Why do I feel like I’m on the deck of the Titanic and frantically trying to point out to the captain, “Is it me, captain, or is that a big chunk of ice out there?” It’s like I’m seeing this whole disaster play out in slow motion. I’d like to be wrong. Actually, I’d “love” to be wrong.
But my opinion here? I think we’re sinking fast. And we haven’t even hit anything yet!
Neil, I like you but please refrain from using the Titanic metaphor. It just no longer has the punch it once had. For your use of this metaphor, I award you the oft imitated never duplicated Fractured Finger statue (a nod to the old Laugh-In show) with the words “I promise never to use a Titanic cliche again” on a imitation brass plate on the base.
Source: Fox News, Neil Cavuto:We Are Sinking Fast,14 April 2012
*Premiere Exhibitions has announced that most of the jewelry recovered from Titanic will go on a three city tour beginning this Friday in Atlanta. The Jewels of Titanic exhibit will be in the following cities and part of Titanic:The Artifact Exhibition:
Atlanta: 16 Nov 2012–6 Jan 2013
Orlando: 11 Jan 2013–12 Mar 2013
Las Vegas: 22 Mar 2013–31 May 2013
More info at rmstitanic.net.
*Henry Aldridge, the well known Titanic auctioneer, is putting up a rare letter from W.T.Stead for auction. Stead, who perished when Titanic sank in 1912, appeared to have predicted his own doom in a short story How the Mail Steamer went down in the Atlantic, by a survivor. He was also considered a psychic begging the question why he boarded Titanic. Aldridge hopes the letter will fetch £40,000. No word if a psychic has predicted the final bid on this letter.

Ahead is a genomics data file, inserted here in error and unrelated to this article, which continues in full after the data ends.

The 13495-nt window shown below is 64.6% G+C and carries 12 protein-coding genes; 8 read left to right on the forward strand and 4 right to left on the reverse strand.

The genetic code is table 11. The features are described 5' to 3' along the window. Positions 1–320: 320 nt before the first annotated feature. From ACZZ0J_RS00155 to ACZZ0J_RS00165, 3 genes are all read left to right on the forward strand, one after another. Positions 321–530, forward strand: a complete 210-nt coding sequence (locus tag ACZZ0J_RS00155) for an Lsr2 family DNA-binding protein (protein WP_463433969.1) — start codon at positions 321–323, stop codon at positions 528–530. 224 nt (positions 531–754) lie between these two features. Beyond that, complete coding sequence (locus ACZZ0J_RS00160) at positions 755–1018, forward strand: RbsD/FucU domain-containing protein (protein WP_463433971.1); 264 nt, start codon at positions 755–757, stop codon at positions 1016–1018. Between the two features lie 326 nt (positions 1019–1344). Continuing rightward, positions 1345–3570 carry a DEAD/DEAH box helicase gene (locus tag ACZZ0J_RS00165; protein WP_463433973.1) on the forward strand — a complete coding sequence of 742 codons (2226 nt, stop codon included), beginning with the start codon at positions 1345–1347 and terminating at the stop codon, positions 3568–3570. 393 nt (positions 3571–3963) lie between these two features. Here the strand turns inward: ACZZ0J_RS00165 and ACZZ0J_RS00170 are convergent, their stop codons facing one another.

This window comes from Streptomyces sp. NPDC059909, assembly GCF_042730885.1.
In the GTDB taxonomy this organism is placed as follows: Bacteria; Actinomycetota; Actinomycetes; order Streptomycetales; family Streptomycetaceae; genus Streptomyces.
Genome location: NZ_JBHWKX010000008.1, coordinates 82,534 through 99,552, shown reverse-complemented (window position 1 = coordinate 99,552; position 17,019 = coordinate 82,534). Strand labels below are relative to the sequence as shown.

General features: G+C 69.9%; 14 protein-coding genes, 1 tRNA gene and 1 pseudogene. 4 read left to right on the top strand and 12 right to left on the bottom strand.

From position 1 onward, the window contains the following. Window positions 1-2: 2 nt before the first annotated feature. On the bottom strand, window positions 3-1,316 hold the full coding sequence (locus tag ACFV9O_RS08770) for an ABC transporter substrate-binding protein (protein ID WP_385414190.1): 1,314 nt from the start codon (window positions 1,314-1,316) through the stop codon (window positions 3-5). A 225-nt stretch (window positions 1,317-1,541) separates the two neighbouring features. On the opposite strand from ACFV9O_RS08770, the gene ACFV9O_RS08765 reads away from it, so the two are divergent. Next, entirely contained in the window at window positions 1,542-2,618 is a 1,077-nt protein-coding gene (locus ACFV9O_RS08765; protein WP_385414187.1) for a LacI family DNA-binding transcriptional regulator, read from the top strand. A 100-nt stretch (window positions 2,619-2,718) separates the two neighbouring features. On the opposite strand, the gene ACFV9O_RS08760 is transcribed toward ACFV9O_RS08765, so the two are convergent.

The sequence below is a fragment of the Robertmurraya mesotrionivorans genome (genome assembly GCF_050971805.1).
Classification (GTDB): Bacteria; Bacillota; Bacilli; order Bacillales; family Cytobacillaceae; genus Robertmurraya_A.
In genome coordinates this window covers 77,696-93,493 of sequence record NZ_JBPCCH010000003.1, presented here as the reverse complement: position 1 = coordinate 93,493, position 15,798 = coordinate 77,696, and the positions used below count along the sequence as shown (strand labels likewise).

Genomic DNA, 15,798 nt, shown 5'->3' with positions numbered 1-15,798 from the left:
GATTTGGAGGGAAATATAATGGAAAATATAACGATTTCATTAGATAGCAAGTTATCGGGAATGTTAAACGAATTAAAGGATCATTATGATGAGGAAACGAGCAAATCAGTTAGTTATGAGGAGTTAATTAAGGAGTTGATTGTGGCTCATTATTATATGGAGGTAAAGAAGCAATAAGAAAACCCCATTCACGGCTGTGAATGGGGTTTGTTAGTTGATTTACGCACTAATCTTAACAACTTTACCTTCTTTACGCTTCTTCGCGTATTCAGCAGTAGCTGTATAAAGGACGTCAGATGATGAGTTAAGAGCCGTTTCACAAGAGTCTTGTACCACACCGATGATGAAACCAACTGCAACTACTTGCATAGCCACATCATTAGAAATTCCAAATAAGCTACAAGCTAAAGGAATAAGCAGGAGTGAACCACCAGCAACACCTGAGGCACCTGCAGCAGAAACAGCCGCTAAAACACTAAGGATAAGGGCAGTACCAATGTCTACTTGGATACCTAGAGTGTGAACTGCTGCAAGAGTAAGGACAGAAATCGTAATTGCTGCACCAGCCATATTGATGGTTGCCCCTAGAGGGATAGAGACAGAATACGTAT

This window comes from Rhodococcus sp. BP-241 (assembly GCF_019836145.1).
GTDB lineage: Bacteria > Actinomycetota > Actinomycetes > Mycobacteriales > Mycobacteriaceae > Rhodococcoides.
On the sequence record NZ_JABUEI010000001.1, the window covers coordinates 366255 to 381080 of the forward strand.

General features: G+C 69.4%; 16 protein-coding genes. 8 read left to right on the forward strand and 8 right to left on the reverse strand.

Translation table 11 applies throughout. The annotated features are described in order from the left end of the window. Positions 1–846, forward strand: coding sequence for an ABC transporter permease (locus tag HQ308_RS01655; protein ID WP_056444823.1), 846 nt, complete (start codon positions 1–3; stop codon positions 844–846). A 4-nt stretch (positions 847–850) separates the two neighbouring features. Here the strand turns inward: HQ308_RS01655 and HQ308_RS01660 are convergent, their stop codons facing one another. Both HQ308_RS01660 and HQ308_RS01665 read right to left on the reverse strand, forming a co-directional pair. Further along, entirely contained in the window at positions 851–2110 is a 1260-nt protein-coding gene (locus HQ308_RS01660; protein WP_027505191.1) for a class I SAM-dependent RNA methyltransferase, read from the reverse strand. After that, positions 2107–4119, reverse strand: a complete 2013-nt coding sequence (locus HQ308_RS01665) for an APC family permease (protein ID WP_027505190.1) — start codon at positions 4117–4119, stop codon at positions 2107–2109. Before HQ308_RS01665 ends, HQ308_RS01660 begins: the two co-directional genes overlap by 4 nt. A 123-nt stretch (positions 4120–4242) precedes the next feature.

1. Associated Press,Recovered Titanic Jewels To Be On Display, 12 Nov 2012
2. Mirror.co.uk, Why Did He Get On Board? Victim Of The Titanic Predicted Doomed Ship’s Fate But Went On Voyage, 12 Nov 2012
Today is Veteran’s Day. Please take a moment to thank those who have served our nation in peace and war.
World famous ocean explorer and co-discoverer of Titanic was recently without power at his Connecticut home thanks to a nor’easter. When a crew from Greenville Utilities arrived in his neighborhood, Ballard came out and introduced himself. He also mentioned he discovered Titanic.
“He came out and said, ‘I’m Bob Ballard and I discovered the Titanic,'” said Jeff Byrd, electric distribution engineer for Greenville Utilities. “He said several crews had already looked at his outage and left during the week.”
Apparently Connecticut Light and Power had come out to look the area over and decided they lacked the proper equipment. When they had completed work and restored power to the area, they all got free National Geographic DVD’s of his latest project.
Team members said the world-famous explorer was gracious, and appreciative that the North Carolina crew got the job done.
Once again Titanic finds its way into the news without having to be a cliche.
Source: WCTI12.com, Greenville Crew Helps World-Famous Titanic Explorer, 10 Nov 2012